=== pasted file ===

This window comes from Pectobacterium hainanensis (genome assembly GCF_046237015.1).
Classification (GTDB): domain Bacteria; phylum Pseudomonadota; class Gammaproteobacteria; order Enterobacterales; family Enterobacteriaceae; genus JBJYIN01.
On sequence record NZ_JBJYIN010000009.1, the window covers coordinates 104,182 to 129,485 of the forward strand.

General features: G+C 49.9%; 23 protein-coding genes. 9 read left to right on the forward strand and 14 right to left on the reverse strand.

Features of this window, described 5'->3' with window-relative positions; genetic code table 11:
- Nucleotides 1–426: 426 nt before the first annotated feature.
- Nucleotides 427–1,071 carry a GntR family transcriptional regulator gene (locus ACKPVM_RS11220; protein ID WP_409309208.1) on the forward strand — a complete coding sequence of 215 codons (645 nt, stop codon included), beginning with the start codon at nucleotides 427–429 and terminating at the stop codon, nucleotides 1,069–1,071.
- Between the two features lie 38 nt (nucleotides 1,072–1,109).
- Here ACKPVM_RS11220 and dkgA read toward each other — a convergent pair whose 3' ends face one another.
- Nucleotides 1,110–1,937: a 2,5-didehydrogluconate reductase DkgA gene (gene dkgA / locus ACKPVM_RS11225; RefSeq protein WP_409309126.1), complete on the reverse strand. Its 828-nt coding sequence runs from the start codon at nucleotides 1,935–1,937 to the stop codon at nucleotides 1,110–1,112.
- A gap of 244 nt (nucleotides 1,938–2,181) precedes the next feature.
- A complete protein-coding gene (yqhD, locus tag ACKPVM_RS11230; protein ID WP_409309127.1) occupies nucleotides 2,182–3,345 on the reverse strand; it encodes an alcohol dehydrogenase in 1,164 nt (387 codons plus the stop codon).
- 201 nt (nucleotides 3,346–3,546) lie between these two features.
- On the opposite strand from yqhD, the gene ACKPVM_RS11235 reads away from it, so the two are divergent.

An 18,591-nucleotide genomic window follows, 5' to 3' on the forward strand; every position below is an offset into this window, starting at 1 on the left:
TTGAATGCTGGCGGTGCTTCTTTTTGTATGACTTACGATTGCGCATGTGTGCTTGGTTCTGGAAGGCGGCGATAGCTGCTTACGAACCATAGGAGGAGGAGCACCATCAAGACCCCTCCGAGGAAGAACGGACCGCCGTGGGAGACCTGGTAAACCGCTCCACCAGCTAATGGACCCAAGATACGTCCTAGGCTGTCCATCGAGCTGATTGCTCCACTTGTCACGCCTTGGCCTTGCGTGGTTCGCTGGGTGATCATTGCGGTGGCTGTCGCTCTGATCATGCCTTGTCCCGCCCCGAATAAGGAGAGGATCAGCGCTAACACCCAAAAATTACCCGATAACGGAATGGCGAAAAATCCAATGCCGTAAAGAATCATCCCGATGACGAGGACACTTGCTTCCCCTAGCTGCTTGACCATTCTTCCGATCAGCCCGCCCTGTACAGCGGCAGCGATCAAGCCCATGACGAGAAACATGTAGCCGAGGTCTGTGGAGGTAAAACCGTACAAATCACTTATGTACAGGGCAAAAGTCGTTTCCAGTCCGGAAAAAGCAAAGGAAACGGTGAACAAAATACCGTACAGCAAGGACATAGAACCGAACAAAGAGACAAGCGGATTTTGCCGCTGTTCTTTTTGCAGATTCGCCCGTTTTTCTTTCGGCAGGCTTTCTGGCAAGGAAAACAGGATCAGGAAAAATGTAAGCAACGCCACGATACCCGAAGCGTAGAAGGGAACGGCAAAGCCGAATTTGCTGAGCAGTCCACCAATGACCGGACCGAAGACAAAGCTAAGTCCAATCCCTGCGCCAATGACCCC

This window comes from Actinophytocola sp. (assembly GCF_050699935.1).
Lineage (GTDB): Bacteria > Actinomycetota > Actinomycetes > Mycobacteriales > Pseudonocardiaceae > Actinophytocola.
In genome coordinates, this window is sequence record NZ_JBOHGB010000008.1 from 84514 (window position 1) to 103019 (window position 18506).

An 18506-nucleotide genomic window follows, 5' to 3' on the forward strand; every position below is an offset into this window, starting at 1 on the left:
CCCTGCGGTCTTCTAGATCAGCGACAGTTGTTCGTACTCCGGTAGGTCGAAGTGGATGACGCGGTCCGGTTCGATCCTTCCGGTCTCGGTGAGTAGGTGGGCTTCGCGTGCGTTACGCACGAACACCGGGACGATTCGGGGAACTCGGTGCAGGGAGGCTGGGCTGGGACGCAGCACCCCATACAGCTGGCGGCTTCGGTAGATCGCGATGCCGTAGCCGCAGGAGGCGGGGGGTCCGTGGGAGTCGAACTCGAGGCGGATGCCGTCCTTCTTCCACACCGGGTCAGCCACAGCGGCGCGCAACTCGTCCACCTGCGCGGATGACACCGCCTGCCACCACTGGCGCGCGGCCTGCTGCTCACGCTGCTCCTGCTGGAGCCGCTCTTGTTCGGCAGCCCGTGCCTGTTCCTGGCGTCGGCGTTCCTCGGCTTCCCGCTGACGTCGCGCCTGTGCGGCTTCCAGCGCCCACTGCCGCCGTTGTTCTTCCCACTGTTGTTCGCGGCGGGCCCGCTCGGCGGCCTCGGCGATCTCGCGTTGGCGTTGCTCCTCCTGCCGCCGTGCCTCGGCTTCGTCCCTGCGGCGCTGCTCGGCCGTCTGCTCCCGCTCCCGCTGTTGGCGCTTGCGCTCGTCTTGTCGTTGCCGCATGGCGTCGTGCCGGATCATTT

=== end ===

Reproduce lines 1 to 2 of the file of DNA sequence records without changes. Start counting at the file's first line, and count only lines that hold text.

This window comes from Pectobacterium hainanensis (genome assembly GCF_046237015.1).
Classification (GTDB): domain Bacteria; phylum Pseudomonadota; class Gammaproteobacteria; order Enterobacterales; family Enterobacteriaceae; genus JBJYIN01.